On Friday, NASA launched Lunar Atmosphere and Dust Environment Explorer to suck up dust and gas floating above the moon to study the lunar atmosphere.
But equally interesting and important is the way the data will be sent back to Earth.
The data will be shot back using a laser, the first test of space-based broadband, and perhaps the precursor of a faster and more efficient way of moving data on this planet.
The data will be transmitted by an infrared laser beam like those used in fiber optics. Laser systems are smaller, require less power and are faster than the radio systems used now. The laser system can send 622 megabits per second to the ground from the moon, the equivalent of sending 100 compressed HD channels at once.
NASA already has plans to test the system to transmit data from a satellite in geosynchronous orbit.
Verizon and the FCC are squaring off in court for the beginning of a trial that could determine how the Internet looks in the future.
At issue is the Federal Communication Commission's Net Neutrality rules, which say that an Internet provider such as Verizon must treat all its customers equally. It cannot slow down some customers because they compete with Verizon services, like phone service Skype, and cannot speed up its own services or those of customers that pay more.
Verizon says the FCC lacks the authority to regulate broadband in this way. Stay tuned.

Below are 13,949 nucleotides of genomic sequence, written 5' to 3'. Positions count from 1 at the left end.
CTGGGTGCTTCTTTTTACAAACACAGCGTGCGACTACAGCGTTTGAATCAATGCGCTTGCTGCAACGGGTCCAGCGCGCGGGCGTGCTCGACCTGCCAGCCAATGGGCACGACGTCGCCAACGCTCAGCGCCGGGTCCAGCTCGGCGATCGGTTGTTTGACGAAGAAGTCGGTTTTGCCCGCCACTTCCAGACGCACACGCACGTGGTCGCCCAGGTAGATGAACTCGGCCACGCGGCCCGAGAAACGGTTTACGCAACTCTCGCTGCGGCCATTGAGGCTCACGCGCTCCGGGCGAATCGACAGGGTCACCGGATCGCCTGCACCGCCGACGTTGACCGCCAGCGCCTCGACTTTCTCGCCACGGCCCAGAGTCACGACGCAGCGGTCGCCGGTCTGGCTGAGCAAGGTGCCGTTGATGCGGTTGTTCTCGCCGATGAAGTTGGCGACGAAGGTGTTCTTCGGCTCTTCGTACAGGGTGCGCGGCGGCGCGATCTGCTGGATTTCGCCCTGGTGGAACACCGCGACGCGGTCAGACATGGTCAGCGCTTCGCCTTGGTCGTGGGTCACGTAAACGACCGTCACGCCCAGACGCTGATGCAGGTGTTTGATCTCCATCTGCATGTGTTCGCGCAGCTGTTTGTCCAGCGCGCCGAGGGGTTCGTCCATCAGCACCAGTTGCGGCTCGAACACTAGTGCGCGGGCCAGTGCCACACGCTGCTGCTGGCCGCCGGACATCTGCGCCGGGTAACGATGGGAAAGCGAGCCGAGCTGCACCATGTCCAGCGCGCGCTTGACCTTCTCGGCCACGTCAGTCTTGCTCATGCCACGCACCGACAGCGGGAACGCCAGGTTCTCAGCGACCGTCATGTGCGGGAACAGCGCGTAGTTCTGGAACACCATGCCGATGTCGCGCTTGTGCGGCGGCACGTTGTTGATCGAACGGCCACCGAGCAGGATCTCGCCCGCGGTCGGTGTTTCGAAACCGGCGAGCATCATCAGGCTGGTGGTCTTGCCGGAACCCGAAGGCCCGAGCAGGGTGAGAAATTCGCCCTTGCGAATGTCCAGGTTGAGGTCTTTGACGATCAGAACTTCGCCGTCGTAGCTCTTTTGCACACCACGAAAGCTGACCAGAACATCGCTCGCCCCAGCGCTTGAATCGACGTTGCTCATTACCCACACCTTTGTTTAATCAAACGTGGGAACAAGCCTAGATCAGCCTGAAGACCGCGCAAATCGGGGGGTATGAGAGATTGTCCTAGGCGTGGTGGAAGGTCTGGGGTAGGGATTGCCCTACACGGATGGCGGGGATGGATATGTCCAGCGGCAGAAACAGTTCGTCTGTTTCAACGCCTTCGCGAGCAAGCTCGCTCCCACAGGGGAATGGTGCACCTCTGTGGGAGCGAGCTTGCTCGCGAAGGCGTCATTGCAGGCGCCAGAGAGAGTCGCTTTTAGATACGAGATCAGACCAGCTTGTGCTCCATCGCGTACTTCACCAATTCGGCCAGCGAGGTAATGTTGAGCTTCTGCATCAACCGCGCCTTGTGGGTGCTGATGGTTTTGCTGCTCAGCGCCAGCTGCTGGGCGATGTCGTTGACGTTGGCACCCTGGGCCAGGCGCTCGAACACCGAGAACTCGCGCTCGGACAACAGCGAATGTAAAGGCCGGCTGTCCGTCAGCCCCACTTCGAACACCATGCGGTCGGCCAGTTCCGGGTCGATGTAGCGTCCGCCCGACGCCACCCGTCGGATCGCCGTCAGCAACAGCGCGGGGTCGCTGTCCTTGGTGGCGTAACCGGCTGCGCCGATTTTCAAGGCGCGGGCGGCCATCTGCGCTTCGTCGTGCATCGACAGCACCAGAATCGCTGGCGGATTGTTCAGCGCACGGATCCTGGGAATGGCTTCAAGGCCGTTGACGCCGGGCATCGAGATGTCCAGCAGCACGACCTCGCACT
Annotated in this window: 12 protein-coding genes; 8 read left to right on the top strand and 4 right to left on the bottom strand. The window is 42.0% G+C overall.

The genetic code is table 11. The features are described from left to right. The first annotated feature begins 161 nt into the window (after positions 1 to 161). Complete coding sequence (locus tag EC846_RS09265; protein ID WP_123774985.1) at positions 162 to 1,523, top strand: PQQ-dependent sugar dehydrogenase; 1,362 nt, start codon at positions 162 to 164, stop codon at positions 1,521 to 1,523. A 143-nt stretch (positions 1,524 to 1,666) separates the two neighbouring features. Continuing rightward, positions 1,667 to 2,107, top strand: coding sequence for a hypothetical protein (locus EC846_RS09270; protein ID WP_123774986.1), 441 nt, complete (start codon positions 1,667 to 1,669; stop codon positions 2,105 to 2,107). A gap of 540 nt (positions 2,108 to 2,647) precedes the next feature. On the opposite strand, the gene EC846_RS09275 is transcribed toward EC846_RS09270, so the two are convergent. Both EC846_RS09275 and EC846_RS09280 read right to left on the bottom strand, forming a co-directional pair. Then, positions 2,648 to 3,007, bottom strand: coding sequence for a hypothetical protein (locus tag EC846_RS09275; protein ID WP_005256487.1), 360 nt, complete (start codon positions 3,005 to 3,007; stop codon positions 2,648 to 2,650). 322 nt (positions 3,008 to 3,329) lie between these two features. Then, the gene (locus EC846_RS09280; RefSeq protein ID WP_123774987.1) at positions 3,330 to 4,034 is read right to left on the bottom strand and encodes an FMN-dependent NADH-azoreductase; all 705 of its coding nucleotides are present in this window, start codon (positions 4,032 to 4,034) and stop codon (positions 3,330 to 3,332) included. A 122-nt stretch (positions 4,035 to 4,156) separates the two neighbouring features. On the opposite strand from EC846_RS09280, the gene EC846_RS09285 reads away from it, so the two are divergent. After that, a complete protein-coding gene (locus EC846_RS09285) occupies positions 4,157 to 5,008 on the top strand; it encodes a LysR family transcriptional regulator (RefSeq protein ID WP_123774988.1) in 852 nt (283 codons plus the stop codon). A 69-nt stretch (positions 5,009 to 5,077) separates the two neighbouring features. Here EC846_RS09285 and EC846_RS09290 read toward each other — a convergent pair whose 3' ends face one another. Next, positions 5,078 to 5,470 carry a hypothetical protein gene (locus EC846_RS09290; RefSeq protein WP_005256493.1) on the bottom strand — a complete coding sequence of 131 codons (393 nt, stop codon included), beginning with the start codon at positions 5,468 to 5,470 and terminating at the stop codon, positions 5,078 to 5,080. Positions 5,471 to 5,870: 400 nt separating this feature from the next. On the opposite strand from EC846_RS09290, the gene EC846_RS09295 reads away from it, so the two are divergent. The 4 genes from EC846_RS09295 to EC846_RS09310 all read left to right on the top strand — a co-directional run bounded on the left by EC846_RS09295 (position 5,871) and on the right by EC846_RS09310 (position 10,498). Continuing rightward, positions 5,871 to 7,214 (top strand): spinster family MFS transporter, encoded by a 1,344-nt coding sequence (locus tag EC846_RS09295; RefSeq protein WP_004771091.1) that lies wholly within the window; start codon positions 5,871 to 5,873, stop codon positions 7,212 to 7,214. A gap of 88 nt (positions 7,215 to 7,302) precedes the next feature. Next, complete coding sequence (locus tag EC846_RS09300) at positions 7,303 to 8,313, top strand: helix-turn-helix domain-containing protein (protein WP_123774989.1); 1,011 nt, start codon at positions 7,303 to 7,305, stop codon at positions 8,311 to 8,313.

Many of you, like TechMan, probably received an email promising a credit for Kindle books bought between April 2010 and May 2012 as a result of the Department of Justice's successful e-book price-fixing suit against Apple and five major publishers.
The credit probably will be applied to your account beginning in early 2014 at 73 cents to $3.06 for every eligible Kindle book purchased. You also can request a check instead of credit. Information is available at amazon.com/help/agencyebooksettlements.
You do not have to do anything to receive your Amazon credit, but that may not be true for other sellers. Information on how to claim credits from other sellers is at ebooksagsettlements.com/FrequentlyAskedQuestions.aspx.
In other Kindle news, Amazon has announced Kindle Matchbook, a program that will allow you to buy a digital copy of any paper book you have bought from Amazon for a reduced price or even free. Beginning in October, Amazon will offer the Kindle version of any paper book bought from Amazon since 1995, when Amazon opened its online bookstore. More information at amazon.com.
The startling revelation that the NSA and British intelligence have found a way around the encryption most Internet services use to protect their customers' content just reinforces a rule of the modern age: If there is something you don't want anyone else to see, don't put it on the Internet or on a computer connected to it.
Website of the week: Mentalfloss.com is a repository for interesting stuff and is the online version of Mental Floss magazine. Explore topics such as the "Star Trek" theme song has lyrics; why Kamikaze pilots wore helmets; and why we're afraid of clowns.
Geek saying of the week: "We apologize for the inconvenience -- God" from Douglas Adams' "So Long, and Thanks for All the Fish."
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